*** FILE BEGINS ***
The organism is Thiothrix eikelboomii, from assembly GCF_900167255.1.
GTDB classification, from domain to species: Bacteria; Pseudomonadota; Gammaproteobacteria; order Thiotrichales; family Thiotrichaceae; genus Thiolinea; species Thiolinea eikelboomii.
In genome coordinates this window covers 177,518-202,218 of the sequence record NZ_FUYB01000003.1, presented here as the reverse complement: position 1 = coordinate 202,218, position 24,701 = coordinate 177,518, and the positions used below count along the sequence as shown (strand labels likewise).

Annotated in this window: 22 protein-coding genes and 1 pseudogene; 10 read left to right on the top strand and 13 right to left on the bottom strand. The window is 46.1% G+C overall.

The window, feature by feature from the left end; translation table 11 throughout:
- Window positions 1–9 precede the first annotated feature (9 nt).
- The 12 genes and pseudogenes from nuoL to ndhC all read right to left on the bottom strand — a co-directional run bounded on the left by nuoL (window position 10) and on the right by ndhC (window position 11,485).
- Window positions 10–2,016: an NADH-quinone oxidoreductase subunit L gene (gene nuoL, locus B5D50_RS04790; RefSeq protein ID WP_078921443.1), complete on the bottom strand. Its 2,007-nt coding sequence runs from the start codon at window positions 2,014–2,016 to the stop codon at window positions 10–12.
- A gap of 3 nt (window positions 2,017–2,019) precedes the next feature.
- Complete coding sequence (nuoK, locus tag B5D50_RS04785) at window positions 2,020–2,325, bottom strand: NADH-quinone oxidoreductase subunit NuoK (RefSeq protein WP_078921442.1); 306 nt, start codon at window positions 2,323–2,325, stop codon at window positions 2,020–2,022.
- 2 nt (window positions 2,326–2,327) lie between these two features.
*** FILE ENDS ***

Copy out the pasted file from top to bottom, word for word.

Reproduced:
The organism is Thiothrix eikelboomii, from assembly GCF_900167255.1.
GTDB classification, from domain to species: Bacteria; Pseudomonadota; Gammaproteobacteria; order Thiotrichales; family Thiotrichaceae; genus Thiolinea; species Thiolinea eikelboomii.
In genome coordinates this window covers 177,518-202,218 of the sequence record NZ_FUYB01000003.1, presented here as the reverse complement: position 1 = coordinate 202,218, position 24,701 = coordinate 177,518, and the positions used below count along the sequence as shown (strand labels likewise).

Annotated in this window: 22 protein-coding genes and 1 pseudogene; 10 read left to right on the top strand and 13 right to left on the bottom strand. The window is 46.1% G+C overall.

The window, feature by feature from the left end; translation table 11 throughout:
- Window positions 1–9 precede the first annotated feature (9 nt).
- The 12 genes and pseudogenes from nuoL to ndhC all read right to left on the bottom strand — a co-directional run bounded on the left by nuoL (window position 10) and on the right by ndhC (window position 11,485).
- Window positions 10–2,016: an NADH-quinone oxidoreductase subunit L gene (gene nuoL, locus B5D50_RS04790; RefSeq protein ID WP_078921443.1), complete on the bottom strand. Its 2,007-nt coding sequence runs from the start codon at window positions 2,014–2,016 to the stop codon at window positions 10–12.
- A gap of 3 nt (window positions 2,017–2,019) precedes the next feature.
- Complete coding sequence (nuoK, locus tag B5D50_RS04785) at window positions 2,020–2,325, bottom strand: NADH-quinone oxidoreductase subunit NuoK (RefSeq protein WP_078921442.1); 306 nt, start codon at window positions 2,323–2,325, stop codon at window positions 2,020–2,022.
- 2 nt (window positions 2,326–2,327) lie between these two features.